• Fiji elects first new prime minister in 16 years: Sitiveni Rabuka becomes Fiji’s new Prime Minister, putting an end to Frank Bainimarama’s 16-year mandate. It will be the second time that Rabuka will hold this position, as he already accessed power through a coup in 1987, remaining in power until 1999.

• Musk says he’ll quit Twitter when “foolish” remplacement found: After a majority of Twitter poll respondents voted for Twitter owner Elon Musk to step down as CEO of the social network, the tech billionaire replied that he will resign as soon as he finds “someone foolish enough” to replace him.

• Messi’s World Cup post becomes most-liked Instagram photo ever: Lionel Messi breaks yet another record! A new photo gallery he posted on Instagram celebrating Argentina’s World Cup victory just became the most-liked Instagram post ever, with 67 millions likes.


“Out!” Peruvian daily Correo relays the expelling order for Mexico’s ambassador to Lima Pablo Monroy Conesa, issued by Peru’s foreign minister on Tuesday. The diplomat has been declared “persona non grata” on the ground of “unacceptable interference in internal affairs.” The decision follows his announcement that his country had granted asylum to the family of removed president Pedro Castillo. The ambassador was given 72 hours to leave.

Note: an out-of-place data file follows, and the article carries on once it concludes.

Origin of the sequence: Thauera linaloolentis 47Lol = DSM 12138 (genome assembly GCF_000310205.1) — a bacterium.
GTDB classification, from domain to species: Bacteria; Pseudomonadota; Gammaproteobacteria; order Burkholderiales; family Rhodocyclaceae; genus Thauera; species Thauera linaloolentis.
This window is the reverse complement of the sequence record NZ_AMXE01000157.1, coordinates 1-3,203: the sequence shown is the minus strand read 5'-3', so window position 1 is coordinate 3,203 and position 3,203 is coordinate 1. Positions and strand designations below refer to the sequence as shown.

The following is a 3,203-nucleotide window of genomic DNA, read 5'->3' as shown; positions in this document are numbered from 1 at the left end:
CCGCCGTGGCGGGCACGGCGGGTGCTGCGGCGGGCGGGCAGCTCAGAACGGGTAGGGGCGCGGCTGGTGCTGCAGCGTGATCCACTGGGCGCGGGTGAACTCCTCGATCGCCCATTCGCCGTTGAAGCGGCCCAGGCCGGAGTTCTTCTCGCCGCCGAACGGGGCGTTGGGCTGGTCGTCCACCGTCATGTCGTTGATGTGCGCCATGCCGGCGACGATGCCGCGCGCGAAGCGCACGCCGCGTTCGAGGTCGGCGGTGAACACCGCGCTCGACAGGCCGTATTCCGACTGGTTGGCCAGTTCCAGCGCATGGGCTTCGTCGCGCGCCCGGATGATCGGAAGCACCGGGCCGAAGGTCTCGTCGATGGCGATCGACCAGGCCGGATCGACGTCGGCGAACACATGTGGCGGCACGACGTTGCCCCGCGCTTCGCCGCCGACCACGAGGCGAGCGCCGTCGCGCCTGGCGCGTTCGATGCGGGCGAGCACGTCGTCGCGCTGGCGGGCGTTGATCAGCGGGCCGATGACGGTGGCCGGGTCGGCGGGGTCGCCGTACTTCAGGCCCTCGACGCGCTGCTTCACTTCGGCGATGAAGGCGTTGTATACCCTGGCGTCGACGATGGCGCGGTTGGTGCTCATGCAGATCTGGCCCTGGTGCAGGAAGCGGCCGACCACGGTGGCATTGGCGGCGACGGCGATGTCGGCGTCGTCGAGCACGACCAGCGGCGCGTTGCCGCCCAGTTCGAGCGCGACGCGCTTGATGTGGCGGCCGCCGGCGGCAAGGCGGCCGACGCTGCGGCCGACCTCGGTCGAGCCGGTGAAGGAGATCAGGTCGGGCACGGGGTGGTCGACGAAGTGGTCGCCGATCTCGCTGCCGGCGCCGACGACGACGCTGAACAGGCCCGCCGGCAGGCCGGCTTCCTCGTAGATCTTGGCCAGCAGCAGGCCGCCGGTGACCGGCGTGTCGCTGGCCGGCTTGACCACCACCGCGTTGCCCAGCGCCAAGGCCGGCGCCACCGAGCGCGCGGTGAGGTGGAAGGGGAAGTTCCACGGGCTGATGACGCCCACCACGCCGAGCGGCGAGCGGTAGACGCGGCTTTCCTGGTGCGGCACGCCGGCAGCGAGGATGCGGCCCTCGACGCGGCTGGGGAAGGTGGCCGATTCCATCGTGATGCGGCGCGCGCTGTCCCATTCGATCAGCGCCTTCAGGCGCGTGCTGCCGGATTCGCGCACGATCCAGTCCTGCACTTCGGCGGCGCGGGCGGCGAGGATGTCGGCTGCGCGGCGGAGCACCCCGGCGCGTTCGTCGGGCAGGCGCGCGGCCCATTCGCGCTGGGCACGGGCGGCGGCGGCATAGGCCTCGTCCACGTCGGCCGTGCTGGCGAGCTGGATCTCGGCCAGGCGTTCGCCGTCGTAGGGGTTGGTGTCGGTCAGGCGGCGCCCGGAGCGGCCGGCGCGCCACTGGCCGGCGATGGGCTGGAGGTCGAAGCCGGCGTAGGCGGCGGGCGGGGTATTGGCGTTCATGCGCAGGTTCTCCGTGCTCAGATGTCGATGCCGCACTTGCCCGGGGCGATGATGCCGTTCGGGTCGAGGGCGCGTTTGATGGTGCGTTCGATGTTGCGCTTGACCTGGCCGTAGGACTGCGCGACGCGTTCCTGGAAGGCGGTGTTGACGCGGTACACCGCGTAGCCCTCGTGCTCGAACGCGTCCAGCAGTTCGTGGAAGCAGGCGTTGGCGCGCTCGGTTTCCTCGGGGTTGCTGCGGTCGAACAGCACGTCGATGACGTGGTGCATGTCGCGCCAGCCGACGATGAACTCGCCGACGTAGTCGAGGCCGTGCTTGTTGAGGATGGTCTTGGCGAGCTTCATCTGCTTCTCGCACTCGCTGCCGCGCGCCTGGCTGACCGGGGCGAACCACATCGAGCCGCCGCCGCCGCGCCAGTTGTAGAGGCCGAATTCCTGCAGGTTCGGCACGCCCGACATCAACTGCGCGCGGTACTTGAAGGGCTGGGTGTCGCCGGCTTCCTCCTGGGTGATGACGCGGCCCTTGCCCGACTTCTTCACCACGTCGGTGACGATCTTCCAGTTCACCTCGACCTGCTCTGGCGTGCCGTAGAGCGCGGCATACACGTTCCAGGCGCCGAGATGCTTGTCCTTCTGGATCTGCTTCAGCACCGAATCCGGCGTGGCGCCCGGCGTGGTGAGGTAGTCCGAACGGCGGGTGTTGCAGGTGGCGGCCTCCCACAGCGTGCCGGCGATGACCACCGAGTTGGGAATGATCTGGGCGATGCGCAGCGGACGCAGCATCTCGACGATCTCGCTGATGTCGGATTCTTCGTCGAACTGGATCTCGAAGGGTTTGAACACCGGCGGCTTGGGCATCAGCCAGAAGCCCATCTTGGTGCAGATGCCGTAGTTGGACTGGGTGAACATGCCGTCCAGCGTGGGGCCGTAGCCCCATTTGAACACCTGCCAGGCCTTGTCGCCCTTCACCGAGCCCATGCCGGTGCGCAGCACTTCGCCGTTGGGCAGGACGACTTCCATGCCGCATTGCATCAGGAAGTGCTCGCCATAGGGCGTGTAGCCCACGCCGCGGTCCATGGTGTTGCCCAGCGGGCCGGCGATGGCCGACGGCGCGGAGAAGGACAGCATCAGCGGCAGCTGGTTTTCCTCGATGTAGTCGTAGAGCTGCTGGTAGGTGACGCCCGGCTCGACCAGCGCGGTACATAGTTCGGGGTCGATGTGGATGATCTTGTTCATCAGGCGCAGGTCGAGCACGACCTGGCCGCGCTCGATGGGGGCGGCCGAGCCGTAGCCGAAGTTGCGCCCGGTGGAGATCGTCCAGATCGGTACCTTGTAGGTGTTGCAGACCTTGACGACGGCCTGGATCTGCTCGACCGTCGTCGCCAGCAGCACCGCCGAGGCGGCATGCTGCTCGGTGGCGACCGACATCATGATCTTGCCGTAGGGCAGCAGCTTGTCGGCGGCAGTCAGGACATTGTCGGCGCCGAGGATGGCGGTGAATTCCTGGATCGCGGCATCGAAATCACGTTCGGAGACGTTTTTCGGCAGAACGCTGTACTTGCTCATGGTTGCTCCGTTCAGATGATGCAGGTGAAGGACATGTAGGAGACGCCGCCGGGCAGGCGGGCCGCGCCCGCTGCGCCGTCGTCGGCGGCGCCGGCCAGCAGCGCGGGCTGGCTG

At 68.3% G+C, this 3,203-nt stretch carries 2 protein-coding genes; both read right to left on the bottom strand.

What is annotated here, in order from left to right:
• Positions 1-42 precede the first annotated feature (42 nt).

379 million

The U.S. Drug Enforcement Administration announced it has seized 379 million potentially deadly fentanyl doses this year — enough “to kill every American,” its administrator said. This includes the interception of 50.6 million pills laced with the potent synthetic opioid, which is more than double the amount seized by the DEA in 2021. The agency described fentanyl, mostly trafficked into the U.S. from Mexico, as the deadliest drug threat facing the country.


Kadyrov's bully tactics won't help Russia recruit more soldiers in Chechnya

A skirmish between two law enforcement officers in Chechnya turned deadly last month, and ultimately led to a widespread crackdown by authorities. Strongman Ramzan Kadyrov taking sides in the dispute raises deeper questions about the lack of Chechen soldiers showing up for the war in Ukraine, reports Russian-language independent website Vazhnyye Istorii/Important Stories.